NHS Lothian revealed to have some of the longest A&E waiting times in Scotland – Edinburgh Live

NHS Lothian has been shown to have one of the worst A&E waiting times in the country, according to new research.

The health board was ranked as having the third longest wait to be seen in hospital, alongside NHS Borders and NHS Ayrshire and Arran.

The new data comes despite the fact that accident and Emergency (A&E) attendances have plummeted to the second-lowest level recorded.

A total of 80,423 patients visited a Scottish A&E department in February, 47,918 fewer than the same month last year – before coronavirus was discovered in Scotland.

However, despite the low attendance rates, thousands of people still had to wait longer than four hours to be seen, with NHS Lothian only managing to see 81.8 per cent of patients within this time.

The only areas where this rate was worse was in NHS Borders, where only 74.7 per cent of patients were seen, and in NHS Ayrshire and Arran, where 81.1 per cent were seen.

Meanwhile, 98.2 per cent of patients were seen within four hours in Shetland, followed by Tayside and the Western Isles (both 96. per cent.

Asked about the latest figures at the Scottish Government’s coronavirus briefing, the First Minister, Nicola Sturgeon, said: “Our increasing focus now is on remobilising and recovering the NHS to start to bring down the waiting times and the backlogs that have been created by Covid.”

Anger as NHS staff hit with parking fines at Scots hospital due to ‘shambolic’ facilities – Daily Record

Dedicated NHS staff working tirelessly throughout the pandemic are being hit with parking fines at the Royal Alexandra Hospital.

Union bosses have hit out at the “shambolic” parking facilities at the Paisley hospital, which is forcing staff to park in disabled bays, unauthorised spaces and double yellow lines.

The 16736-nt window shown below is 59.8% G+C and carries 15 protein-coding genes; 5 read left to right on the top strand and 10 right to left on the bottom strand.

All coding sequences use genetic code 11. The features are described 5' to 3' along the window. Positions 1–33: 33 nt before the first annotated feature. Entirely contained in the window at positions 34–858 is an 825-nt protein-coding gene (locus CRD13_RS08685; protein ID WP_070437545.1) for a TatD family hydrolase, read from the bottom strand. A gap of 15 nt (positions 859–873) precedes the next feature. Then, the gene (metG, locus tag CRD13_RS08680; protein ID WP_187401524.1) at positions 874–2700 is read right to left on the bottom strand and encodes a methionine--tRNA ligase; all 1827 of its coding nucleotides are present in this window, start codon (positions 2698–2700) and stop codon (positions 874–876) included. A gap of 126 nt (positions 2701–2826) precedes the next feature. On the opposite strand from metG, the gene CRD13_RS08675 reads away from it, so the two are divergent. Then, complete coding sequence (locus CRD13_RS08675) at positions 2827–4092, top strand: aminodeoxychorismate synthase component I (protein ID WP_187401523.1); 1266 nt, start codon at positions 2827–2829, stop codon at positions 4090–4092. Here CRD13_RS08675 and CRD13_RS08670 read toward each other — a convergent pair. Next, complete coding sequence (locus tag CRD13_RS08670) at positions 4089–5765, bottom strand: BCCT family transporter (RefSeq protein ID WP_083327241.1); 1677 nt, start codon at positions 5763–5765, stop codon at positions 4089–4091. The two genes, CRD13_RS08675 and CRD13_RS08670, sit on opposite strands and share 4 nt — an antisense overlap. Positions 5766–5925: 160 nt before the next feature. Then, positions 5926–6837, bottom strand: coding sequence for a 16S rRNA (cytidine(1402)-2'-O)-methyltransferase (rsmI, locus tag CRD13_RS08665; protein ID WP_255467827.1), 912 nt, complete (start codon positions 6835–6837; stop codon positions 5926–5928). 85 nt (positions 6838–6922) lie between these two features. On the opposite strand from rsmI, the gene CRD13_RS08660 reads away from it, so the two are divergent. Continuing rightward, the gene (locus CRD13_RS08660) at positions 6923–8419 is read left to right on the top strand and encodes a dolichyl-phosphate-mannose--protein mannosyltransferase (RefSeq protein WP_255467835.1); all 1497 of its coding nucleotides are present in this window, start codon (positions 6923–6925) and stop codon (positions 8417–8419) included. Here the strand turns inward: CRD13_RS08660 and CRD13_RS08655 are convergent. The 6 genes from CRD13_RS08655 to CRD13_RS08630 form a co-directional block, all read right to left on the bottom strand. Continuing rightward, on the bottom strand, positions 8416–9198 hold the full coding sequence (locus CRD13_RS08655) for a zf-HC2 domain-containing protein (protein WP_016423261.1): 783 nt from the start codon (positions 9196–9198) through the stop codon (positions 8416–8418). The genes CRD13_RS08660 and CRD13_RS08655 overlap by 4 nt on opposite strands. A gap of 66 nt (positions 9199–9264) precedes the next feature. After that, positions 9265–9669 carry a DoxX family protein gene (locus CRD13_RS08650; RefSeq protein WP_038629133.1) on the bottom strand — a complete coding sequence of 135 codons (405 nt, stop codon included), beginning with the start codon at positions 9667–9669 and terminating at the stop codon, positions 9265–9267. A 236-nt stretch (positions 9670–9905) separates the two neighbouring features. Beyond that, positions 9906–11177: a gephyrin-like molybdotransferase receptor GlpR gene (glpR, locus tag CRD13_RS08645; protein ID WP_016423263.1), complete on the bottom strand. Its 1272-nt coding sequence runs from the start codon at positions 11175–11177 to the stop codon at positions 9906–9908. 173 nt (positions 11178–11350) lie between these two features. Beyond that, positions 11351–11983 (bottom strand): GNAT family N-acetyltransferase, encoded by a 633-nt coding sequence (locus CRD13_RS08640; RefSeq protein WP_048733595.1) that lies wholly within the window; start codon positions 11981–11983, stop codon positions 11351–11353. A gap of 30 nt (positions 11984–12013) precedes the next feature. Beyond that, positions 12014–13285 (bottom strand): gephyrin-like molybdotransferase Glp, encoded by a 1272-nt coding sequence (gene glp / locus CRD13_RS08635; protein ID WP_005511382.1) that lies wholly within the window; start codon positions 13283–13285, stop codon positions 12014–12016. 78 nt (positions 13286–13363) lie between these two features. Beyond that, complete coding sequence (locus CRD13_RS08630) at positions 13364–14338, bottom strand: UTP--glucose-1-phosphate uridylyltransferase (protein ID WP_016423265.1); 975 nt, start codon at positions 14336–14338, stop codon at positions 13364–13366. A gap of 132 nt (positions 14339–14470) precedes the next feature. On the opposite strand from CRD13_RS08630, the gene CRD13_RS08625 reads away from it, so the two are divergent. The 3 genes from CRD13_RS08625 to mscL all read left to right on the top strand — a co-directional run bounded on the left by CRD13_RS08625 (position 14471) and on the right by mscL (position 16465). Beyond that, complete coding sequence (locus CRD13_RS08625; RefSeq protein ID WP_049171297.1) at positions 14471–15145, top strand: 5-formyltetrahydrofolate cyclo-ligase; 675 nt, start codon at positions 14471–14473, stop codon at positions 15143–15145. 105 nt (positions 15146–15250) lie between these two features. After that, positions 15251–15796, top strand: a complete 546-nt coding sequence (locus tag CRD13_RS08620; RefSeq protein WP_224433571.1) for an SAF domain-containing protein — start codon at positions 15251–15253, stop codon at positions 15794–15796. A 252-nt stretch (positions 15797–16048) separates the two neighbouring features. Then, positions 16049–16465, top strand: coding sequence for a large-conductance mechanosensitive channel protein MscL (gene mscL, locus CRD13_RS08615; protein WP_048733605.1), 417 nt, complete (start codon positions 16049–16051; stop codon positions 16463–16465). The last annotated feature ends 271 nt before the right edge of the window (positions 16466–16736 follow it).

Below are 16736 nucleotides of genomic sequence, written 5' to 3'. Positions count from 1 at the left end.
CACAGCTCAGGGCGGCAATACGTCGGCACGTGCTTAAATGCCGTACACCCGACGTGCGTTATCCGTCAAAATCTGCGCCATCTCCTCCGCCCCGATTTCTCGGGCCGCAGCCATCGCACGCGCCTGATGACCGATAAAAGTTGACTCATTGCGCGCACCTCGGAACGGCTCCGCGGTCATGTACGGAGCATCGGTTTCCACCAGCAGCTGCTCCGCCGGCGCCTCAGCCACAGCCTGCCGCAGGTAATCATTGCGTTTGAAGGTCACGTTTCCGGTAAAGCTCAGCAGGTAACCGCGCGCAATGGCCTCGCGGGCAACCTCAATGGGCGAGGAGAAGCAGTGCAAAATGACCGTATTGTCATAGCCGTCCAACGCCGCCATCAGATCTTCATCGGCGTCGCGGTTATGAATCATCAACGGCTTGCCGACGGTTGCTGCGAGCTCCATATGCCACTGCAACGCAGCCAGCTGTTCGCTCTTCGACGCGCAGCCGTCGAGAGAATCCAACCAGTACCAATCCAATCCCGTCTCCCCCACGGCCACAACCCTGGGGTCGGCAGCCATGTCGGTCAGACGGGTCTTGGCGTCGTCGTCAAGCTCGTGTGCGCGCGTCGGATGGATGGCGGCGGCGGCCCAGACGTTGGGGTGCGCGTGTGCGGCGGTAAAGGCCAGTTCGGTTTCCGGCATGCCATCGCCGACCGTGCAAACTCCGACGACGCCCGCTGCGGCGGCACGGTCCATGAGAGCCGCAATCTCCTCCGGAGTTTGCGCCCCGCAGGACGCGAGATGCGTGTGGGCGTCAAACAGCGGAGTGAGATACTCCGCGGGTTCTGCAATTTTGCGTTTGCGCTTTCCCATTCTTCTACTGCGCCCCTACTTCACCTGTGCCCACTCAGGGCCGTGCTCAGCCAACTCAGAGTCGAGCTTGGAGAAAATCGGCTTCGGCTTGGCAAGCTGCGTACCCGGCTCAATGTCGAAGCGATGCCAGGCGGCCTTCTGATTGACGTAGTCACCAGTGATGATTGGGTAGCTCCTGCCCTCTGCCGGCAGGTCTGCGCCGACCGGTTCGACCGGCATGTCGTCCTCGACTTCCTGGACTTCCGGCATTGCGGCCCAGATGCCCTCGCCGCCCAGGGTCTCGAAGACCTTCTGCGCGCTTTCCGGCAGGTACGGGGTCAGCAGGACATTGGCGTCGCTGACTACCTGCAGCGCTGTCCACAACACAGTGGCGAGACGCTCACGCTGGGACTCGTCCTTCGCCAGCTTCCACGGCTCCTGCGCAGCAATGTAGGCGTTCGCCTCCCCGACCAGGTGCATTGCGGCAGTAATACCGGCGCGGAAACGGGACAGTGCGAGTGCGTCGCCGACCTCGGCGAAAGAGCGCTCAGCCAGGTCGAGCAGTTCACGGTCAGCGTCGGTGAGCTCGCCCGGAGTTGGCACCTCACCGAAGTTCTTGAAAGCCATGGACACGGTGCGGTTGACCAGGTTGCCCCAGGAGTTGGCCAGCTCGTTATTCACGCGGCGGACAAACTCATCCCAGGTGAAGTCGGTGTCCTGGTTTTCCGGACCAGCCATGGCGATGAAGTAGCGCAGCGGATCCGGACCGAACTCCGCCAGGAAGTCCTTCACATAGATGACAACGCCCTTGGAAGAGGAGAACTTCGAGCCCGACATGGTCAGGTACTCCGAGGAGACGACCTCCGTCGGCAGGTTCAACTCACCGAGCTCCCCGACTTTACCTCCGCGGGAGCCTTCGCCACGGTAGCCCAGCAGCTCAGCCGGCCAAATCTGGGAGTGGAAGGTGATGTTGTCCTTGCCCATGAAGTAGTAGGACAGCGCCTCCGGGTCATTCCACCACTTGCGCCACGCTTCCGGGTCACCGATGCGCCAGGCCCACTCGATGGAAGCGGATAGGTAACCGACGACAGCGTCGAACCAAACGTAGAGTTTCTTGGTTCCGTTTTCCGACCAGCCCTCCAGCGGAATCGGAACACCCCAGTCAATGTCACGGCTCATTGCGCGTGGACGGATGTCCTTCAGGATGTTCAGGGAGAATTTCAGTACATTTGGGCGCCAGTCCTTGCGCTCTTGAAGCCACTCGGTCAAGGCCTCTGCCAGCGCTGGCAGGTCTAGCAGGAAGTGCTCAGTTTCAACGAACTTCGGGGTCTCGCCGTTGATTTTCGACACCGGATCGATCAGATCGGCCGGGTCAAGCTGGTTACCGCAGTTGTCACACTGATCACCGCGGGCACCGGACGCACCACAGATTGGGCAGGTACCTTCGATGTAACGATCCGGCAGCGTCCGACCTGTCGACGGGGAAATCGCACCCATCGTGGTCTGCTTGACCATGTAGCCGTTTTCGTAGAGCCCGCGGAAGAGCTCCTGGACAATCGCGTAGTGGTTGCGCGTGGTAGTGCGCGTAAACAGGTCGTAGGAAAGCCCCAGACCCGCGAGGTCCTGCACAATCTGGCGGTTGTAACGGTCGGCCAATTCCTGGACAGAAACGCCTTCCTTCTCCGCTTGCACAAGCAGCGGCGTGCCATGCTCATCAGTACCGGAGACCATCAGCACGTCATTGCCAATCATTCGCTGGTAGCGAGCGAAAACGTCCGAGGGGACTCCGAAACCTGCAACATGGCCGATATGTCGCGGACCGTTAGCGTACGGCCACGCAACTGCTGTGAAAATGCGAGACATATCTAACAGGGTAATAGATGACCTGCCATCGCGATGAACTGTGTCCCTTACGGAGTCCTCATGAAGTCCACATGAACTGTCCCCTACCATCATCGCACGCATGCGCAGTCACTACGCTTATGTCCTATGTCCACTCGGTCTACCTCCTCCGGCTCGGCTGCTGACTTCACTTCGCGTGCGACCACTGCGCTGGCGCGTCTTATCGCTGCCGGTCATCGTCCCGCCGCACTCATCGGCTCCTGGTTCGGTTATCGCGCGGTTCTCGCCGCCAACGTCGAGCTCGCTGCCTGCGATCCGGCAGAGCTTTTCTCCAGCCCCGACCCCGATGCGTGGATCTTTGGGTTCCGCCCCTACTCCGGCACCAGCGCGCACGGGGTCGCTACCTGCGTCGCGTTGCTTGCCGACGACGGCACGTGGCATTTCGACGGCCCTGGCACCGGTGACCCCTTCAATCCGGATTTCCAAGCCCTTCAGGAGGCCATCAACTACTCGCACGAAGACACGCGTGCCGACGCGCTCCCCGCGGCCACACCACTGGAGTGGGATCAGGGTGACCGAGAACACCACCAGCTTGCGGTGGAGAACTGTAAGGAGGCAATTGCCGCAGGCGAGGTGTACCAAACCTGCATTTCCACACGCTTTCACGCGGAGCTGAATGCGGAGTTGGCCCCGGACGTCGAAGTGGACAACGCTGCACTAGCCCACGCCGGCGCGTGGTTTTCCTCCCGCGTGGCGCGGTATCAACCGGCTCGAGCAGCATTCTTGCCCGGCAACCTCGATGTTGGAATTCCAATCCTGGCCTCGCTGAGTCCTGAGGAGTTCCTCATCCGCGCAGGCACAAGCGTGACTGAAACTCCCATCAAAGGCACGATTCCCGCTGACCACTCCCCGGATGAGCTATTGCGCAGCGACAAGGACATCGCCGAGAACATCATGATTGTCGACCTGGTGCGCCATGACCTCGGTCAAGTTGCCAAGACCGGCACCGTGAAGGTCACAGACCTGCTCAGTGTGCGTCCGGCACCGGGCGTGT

They are renewing calls for NHS Greater Glasgow and Clyde to add more spaces for staff, patients and visitors following claims the situation is out of control.

Sam Mullin, GMB Scotland NHS Representative, said: “Staff at the Royal Alexandra Hospital are working under the cosh and are being forced to park where they shouldn’t.

“At the car park in the hospital, there is constantly yellow envelopes all over the ground as people are being ticketed constantly.

“But where are they supposed to park?

“Something needs to be done to address this as more and more services are being transferred to the RAH which is a good thing.

“But the hospital has outgrown the car park and the only thing that is going to solve it is providing more spaces.

“For a few months last year, the health board relaxed the parking restrictions but now as services are resuming again we are right back where they started.”

Mr Mullin also believes parking meters on nearby streets are “making a bad situation worse”.

Pay and display, combined with a residents’ parking scheme was introduced by Renfrewshire Council in January last year following a number of issues with residents having difficulty accessing their driveways.

Nearly four in five teachers say mental health issues among children have risen – Glasgow Evening Times

Nearly four in five teachers have seen mental health issues among pupils increase over the past year, a survey suggests.

More than three in five (62%) believe the Government has placed low priority on the good mental health of young people in educational settings, according to a poll from the National Education Union (NEU).

The UK’s largest teaching union is calling on ministers to recognise that the wellbeing of young people is “just as vital” as their academic learning.

The survey, of mainly teachers, school leaders and some support staff, suggests that two in three believe pressure to prioritise “catch up” of learning has presented a barrier to supporting pupils’ mental health.

More than half said a lack of access to external support services (56%) and sufficient staff providing pastoral care (54%) are also barriers.

The findings were released on the final day of the NEU’s annual conference.

The survey, of nearly 10,700 NEU members, suggests that 78% have seen the number of students with mental health issues rise over the last year, with 34% saying the number had “increased greatly”.

It found that only 7% believe the Government has placed high priority on ensuring that pupil mental health is good in schools and colleges.